A: We all do a bit of everything. I oversee the day-to-day operations of the Center, so I oversee all the staff except for Bob, and make sure needs are being met in terms of the building and trainings. I run about 90 percent of all the trainings we do, whether for faculty, staff, or students. I run the peer-to-peer mentor program. I also serve on many committees representing the Center around the University. I do consulting with faculty who want to be more open and accepting of LGBTQ students or include related [content] in their syllabi. For mainly transgender-identified students but others as well, if they are having issues with faculty or staff and don’t feel comfortable addressing it themselves, I tend to be the one who takes that on and works with that.
Q: You had mentioned that many prospective students visit the Center. What sorts of things do you tell them the Center can offer?
A: I think it’s important for the Center to be what they want it to be. It could be that they’re coming in and they’re out, but they still want a peer mentor to guide them through the process, so we talk about the mentor program. We talk about our student groups—and we have about 25 student groups, so there’s always a place for the student, and if they don’t feel they have a place in one of those groups, they can create their own. We also have a lot of students who come to the Center to just hang out and get involved in other programs, or even use our free printing. They can also become a mentor themselves, or they can become a speaker for us. There are so many different ways they can get involved in terms of bringing LGBTQ issues through us to the rest of campus as well. There’s always something new, and it really depends on each student. A lot of times the parents have more questions than the students do.
Q: Have there been any moments at Penn that have been particularly career-affirming for you?
A: I think it’s important to note that we work with multiple communities because there are LGBT folks in every community and our issues are interconnected. That’s really something that’s key and important to me. So I helped found the Day of Service for the annual Martin Luther King, Jr. Symposium along with former colleague Angela Scott and a great committee. It was at that point that I knew I was in the right place [because Penn was] supporting this social justice, community-based effort. I knew Penn was inclusive at that point because they didn’t blink twice when we proposed [the Day of Service.] The other thing that really stands out to me is the progress around gender non-conforming, transgender, and gender-variant folks on campus. Starting in 2003, with gender identity being added to the nondiscrimination policy, then moving into gender-neutral housing, the health benefits, the single-use restroom map, preferred names projects—those steps, making sure that everybody on our campus really is treated equally and has equal medical care, has a place to live where they feel comfortable, can be the best people they can be on campus. That kind of road—although it’s been long, it’s been over 10 years—we’re still ahead of the game in terms of other campuses in our country, and it makes me really proud to be part of Penn to know these policies are in place and that Penn is willing to go where it needs to go to support everybody, in this case, trans folks.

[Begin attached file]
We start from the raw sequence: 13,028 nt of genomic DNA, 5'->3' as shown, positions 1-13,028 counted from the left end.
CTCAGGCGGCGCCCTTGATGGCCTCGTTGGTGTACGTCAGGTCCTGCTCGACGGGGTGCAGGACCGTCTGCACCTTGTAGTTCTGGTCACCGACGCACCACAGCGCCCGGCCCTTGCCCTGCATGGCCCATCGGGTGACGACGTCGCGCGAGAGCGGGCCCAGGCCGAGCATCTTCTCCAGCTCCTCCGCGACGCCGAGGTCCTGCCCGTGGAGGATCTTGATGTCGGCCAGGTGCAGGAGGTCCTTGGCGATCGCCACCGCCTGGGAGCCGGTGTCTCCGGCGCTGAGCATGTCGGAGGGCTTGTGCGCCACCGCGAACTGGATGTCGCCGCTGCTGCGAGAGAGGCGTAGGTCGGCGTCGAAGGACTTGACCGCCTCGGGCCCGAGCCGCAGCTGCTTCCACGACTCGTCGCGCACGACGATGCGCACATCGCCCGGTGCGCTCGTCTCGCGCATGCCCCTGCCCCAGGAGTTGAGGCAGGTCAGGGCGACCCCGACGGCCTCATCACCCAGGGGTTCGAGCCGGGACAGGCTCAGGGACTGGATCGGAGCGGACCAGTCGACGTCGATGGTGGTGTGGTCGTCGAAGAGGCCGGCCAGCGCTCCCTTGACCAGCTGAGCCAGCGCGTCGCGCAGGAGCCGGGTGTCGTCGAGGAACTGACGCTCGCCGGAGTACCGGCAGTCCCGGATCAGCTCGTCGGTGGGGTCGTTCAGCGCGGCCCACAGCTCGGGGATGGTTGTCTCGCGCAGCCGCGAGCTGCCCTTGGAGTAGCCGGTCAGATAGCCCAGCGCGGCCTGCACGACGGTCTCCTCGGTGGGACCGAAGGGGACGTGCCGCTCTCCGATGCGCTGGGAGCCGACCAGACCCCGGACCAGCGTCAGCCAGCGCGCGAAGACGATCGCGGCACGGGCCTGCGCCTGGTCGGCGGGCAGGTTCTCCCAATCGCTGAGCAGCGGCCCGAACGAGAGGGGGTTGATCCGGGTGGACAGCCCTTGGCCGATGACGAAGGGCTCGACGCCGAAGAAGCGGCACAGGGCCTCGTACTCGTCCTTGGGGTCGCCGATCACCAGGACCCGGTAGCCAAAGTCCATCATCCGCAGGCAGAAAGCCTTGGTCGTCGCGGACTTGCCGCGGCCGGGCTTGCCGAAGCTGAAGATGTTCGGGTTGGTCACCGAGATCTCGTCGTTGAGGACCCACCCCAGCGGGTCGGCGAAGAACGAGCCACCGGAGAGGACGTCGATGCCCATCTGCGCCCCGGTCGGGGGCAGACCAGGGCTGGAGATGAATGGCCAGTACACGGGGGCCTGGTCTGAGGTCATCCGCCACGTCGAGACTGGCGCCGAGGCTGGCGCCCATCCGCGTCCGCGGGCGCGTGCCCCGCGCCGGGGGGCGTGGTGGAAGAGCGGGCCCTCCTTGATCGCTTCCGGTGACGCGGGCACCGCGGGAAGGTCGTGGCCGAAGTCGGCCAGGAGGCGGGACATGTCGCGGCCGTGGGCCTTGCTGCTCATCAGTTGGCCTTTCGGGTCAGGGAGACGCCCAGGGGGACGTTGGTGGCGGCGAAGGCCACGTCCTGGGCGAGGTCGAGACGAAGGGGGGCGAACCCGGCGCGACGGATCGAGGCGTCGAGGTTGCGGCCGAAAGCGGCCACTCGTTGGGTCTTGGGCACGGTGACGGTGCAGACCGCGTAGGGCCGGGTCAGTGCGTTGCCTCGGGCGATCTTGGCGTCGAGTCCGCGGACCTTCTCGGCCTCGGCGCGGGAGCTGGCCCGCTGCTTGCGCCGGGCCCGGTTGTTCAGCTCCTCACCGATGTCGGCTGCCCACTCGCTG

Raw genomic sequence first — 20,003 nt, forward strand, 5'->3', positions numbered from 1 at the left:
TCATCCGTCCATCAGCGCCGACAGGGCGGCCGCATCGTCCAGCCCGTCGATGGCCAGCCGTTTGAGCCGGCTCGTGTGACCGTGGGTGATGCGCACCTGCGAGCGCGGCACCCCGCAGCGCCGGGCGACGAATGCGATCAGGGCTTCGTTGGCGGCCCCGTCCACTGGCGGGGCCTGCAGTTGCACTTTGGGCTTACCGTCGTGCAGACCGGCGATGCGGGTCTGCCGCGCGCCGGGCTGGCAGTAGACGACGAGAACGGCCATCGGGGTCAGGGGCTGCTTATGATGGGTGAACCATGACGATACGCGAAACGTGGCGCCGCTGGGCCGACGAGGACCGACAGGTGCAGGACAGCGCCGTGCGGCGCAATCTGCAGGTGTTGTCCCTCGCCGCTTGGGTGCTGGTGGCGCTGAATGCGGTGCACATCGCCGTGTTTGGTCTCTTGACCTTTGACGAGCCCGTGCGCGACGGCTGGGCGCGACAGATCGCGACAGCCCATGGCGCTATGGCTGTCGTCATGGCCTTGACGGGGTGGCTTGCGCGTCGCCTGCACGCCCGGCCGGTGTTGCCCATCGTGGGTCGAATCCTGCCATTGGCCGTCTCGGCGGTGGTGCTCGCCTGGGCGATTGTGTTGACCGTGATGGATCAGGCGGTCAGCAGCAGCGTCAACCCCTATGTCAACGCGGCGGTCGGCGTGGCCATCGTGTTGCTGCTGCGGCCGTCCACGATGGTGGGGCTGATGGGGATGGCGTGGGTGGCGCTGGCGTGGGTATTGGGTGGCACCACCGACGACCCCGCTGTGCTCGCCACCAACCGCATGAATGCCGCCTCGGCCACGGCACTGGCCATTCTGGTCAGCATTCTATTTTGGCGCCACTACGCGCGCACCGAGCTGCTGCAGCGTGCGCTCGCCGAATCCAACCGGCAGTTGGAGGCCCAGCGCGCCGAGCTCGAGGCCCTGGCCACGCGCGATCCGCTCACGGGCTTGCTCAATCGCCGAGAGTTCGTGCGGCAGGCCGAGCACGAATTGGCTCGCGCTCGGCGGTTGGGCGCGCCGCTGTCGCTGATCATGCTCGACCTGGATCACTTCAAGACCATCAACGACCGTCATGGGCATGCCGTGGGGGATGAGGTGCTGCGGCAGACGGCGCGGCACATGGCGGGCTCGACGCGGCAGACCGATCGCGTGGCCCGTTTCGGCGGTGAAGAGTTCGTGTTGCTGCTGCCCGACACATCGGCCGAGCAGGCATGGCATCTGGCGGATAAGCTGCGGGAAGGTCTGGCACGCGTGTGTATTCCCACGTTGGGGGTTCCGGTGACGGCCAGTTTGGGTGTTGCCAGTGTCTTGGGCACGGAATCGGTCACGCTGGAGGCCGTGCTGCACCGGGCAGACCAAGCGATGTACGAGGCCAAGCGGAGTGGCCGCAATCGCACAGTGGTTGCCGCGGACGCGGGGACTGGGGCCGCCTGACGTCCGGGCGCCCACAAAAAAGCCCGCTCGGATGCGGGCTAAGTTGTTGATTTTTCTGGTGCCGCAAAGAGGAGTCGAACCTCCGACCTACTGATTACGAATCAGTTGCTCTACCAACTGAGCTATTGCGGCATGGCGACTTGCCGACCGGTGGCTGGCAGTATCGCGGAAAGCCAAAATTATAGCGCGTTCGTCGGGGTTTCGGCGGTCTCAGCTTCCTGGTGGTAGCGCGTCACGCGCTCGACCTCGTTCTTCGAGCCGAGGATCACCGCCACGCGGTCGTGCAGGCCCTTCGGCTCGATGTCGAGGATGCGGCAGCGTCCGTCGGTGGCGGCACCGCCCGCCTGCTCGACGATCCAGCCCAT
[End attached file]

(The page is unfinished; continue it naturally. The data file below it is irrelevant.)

Q: What’s your favorite part about coming into work?
A: It’s the people. I have met so many amazing folks, whether they’re students I’m still in touch with who graduated 15 years ago, or the incoming first-year who is so prepared and already knows he wants to study abroad but isn’t sure he should as an out bisexual person, or the person who really wants to make sure that single-use restroom maps are up-to-date on campus. Some alums I’ve been in contact with have done amazing things in terms of social justice work, which just thrills me to my toes every time I think about it. I have colleagues who have done some brilliant things in their life. So simply, it’s the people I really look forward to every day.